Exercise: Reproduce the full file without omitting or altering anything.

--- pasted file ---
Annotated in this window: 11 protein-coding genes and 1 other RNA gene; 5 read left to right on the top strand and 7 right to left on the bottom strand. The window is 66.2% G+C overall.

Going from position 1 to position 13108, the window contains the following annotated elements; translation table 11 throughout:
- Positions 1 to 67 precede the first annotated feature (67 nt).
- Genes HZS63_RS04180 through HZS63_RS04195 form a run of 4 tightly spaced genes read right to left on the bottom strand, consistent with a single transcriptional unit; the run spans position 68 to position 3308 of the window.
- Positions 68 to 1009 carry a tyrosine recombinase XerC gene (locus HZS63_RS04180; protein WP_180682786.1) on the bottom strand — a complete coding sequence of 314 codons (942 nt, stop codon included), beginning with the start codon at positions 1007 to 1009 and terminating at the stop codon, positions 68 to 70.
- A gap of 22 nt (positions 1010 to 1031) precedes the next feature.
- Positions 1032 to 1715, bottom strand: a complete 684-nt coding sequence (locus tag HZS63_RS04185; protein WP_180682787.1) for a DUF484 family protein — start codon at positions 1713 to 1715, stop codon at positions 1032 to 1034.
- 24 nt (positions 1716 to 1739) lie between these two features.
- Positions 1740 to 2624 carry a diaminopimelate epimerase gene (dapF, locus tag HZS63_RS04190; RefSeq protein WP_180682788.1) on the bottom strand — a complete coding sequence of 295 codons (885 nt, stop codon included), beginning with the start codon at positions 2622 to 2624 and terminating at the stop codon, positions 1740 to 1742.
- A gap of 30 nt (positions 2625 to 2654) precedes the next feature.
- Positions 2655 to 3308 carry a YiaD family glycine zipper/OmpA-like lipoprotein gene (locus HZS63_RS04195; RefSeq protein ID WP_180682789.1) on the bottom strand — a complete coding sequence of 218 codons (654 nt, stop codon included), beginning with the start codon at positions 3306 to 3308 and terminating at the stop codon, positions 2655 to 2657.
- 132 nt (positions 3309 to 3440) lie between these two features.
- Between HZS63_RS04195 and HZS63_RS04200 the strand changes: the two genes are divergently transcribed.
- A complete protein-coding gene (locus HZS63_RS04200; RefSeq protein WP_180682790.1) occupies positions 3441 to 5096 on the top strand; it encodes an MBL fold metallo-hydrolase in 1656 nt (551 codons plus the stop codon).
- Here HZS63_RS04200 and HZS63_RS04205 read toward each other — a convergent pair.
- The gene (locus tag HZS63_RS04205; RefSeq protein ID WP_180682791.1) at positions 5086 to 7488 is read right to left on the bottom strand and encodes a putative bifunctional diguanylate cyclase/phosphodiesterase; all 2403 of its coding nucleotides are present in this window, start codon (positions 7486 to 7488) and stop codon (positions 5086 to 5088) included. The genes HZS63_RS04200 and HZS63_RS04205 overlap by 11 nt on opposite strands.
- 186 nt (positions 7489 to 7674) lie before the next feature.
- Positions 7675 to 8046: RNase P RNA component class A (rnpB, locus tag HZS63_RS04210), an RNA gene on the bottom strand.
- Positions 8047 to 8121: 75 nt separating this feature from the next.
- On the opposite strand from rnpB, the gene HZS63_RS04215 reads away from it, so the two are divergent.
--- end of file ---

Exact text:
Annotated in this window: 11 protein-coding genes and 1 other RNA gene; 5 read left to right on the top strand and 7 right to left on the bottom strand. The window is 66.2% G+C overall.

Going from position 1 to position 13108, the window contains the following annotated elements; translation table 11 throughout:
- Positions 1 to 67 precede the first annotated feature (67 nt).
- Genes HZS63_RS04180 through HZS63_RS04195 form a run of 4 tightly spaced genes read right to left on the bottom strand, consistent with a single transcriptional unit; the run spans position 68 to position 3308 of the window.
- Positions 68 to 1009 carry a tyrosine recombinase XerC gene (locus HZS63_RS04180; protein WP_180682786.1) on the bottom strand — a complete coding sequence of 314 codons (942 nt, stop codon included), beginning with the start codon at positions 1007 to 1009 and terminating at the stop codon, positions 68 to 70.
- A gap of 22 nt (positions 1010 to 1031) precedes the next feature.
- Positions 1032 to 1715, bottom strand: a complete 684-nt coding sequence (locus tag HZS63_RS04185; protein WP_180682787.1) for a DUF484 family protein — start codon at positions 1713 to 1715, stop codon at positions 1032 to 1034.
- 24 nt (positions 1716 to 1739) lie between these two features.
- Positions 1740 to 2624 carry a diaminopimelate epimerase gene (dapF, locus tag HZS63_RS04190; RefSeq protein WP_180682788.1) on the bottom strand — a complete coding sequence of 295 codons (885 nt, stop codon included), beginning with the start codon at positions 2622 to 2624 and terminating at the stop codon, positions 1740 to 1742.
- A gap of 30 nt (positions 2625 to 2654) precedes the next feature.
- Positions 2655 to 3308 carry a YiaD family glycine zipper/OmpA-like lipoprotein gene (locus HZS63_RS04195; RefSeq protein ID WP_180682789.1) on the bottom strand — a complete coding sequence of 218 codons (654 nt, stop codon included), beginning with the start codon at positions 3306 to 3308 and terminating at the stop codon, positions 2655 to 2657.
- 132 nt (positions 3309 to 3440) lie between these two features.
- Between HZS63_RS04195 and HZS63_RS04200 the strand changes: the two genes are divergently transcribed.
- A complete protein-coding gene (locus HZS63_RS04200; RefSeq protein WP_180682790.1) occupies positions 3441 to 5096 on the top strand; it encodes an MBL fold metallo-hydrolase in 1656 nt (551 codons plus the stop codon).
- Here HZS63_RS04200 and HZS63_RS04205 read toward each other — a convergent pair.
- The gene (locus tag HZS63_RS04205; RefSeq protein ID WP_180682791.1) at positions 5086 to 7488 is read right to left on the bottom strand and encodes a putative bifunctional diguanylate cyclase/phosphodiesterase; all 2403 of its coding nucleotides are present in this window, start codon (positions 7486 to 7488) and stop codon (positions 5086 to 5088) included. The genes HZS63_RS04200 and HZS63_RS04205 overlap by 11 nt on opposite strands.
- 186 nt (positions 7489 to 7674) lie before the next feature.
- Positions 7675 to 8046: RNase P RNA component class A (rnpB, locus tag HZS63_RS04210), an RNA gene on the bottom strand.
- Positions 8047 to 8121: 75 nt separating this feature from the next.
- On the opposite strand from rnpB, the gene HZS63_RS04215 reads away from it, so the two are divergent.